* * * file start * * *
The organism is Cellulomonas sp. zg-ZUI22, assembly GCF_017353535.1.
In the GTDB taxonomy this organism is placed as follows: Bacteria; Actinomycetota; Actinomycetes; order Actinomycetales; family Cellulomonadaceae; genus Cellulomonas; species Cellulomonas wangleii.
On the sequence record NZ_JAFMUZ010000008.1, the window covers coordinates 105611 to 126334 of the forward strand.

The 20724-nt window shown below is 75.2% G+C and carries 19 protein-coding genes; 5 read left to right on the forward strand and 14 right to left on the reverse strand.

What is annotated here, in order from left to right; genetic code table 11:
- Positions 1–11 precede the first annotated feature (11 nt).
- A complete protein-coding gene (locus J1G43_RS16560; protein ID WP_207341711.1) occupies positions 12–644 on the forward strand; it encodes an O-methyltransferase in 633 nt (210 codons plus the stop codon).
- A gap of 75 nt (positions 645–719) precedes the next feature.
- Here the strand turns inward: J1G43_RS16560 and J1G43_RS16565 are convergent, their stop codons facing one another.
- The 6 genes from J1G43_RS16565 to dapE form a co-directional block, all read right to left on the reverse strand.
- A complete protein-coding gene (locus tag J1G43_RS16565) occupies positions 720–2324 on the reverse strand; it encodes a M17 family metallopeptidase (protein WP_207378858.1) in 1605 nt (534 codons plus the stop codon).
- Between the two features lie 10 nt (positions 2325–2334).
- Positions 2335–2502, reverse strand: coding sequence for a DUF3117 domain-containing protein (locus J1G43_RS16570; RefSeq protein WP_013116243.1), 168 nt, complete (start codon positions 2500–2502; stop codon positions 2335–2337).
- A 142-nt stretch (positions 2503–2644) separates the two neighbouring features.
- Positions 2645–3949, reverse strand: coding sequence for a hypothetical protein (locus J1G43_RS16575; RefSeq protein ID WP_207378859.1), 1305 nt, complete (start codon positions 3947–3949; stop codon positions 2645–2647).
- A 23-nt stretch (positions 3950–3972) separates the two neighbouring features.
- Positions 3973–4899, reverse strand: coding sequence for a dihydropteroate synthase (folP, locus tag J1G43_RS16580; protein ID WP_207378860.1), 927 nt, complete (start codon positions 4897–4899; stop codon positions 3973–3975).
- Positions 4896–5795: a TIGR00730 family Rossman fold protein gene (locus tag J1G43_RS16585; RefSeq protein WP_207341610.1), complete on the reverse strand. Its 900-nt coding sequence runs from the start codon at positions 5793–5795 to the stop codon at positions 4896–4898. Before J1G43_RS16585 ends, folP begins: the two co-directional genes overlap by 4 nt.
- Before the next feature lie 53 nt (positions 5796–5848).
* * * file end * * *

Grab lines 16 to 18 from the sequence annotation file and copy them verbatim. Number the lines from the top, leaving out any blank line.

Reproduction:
- A 23-nt stretch (positions 3950–3972) separates the two neighbouring features.
- Positions 3973–4899, reverse strand: coding sequence for a dihydropteroate synthase (folP, locus tag J1G43_RS16580; protein ID WP_207378860.1), 927 nt, complete (start codon positions 4897–4899; stop codon positions 3973–3975).
- Positions 4896–5795: a TIGR00730 family Rossman fold protein gene (locus tag J1G43_RS16585; RefSeq protein WP_207341610.1), complete on the reverse strand. Its 900-nt coding sequence runs from the start codon at positions 5793–5795 to the stop codon at positions 4896–4898. Before J1G43_RS16585 ends, folP begins: the two co-directional genes overlap by 4 nt.